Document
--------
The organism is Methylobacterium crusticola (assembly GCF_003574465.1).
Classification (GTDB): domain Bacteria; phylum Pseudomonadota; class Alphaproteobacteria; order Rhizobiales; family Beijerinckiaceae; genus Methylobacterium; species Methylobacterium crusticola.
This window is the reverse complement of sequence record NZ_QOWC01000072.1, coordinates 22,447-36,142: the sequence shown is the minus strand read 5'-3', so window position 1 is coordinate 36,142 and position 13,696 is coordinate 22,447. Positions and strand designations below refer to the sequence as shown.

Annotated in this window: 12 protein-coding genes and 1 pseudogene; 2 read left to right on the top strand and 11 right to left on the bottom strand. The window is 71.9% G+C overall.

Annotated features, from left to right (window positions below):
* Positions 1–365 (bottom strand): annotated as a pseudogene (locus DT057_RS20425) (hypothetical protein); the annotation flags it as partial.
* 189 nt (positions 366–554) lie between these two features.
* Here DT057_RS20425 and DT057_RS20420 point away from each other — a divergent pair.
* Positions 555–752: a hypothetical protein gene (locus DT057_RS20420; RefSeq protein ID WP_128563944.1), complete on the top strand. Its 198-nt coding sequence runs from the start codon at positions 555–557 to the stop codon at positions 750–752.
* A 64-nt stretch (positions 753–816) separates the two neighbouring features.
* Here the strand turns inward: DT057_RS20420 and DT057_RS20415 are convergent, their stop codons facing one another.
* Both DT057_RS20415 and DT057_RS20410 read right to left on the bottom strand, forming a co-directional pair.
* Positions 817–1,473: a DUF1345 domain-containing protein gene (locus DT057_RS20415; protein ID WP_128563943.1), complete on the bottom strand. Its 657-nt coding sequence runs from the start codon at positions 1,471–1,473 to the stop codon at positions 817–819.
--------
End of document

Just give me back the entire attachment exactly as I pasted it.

The organism is Methylobacterium crusticola (assembly GCF_003574465.1).
Classification (GTDB): domain Bacteria; phylum Pseudomonadota; class Alphaproteobacteria; order Rhizobiales; family Beijerinckiaceae; genus Methylobacterium; species Methylobacterium crusticola.
This window is the reverse complement of sequence record NZ_QOWC01000072.1, coordinates 22,447-36,142: the sequence shown is the minus strand read 5'-3', so window position 1 is coordinate 36,142 and position 13,696 is coordinate 22,447. Positions and strand designations below refer to the sequence as shown.

Annotated in this window: 12 protein-coding genes and 1 pseudogene; 2 read left to right on the top strand and 11 right to left on the bottom strand. The window is 71.9% G+C overall.

Annotated features, from left to right (window positions below):
* Positions 1–365 (bottom strand): annotated as a pseudogene (locus DT057_RS20425) (hypothetical protein); the annotation flags it as partial.
* 189 nt (positions 366–554) lie between these two features.
* Here DT057_RS20425 and DT057_RS20420 point away from each other — a divergent pair.
* Positions 555–752: a hypothetical protein gene (locus DT057_RS20420; RefSeq protein ID WP_128563944.1), complete on the top strand. Its 198-nt coding sequence runs from the start codon at positions 555–557 to the stop codon at positions 750–752.
* A 64-nt stretch (positions 753–816) separates the two neighbouring features.
* Here the strand turns inward: DT057_RS20420 and DT057_RS20415 are convergent, their stop codons facing one another.
* Both DT057_RS20415 and DT057_RS20410 read right to left on the bottom strand, forming a co-directional pair.
* Positions 817–1,473: a DUF1345 domain-containing protein gene (locus DT057_RS20415; protein ID WP_128563943.1), complete on the bottom strand. Its 657-nt coding sequence runs from the start codon at positions 1,471–1,473 to the stop codon at positions 817–819.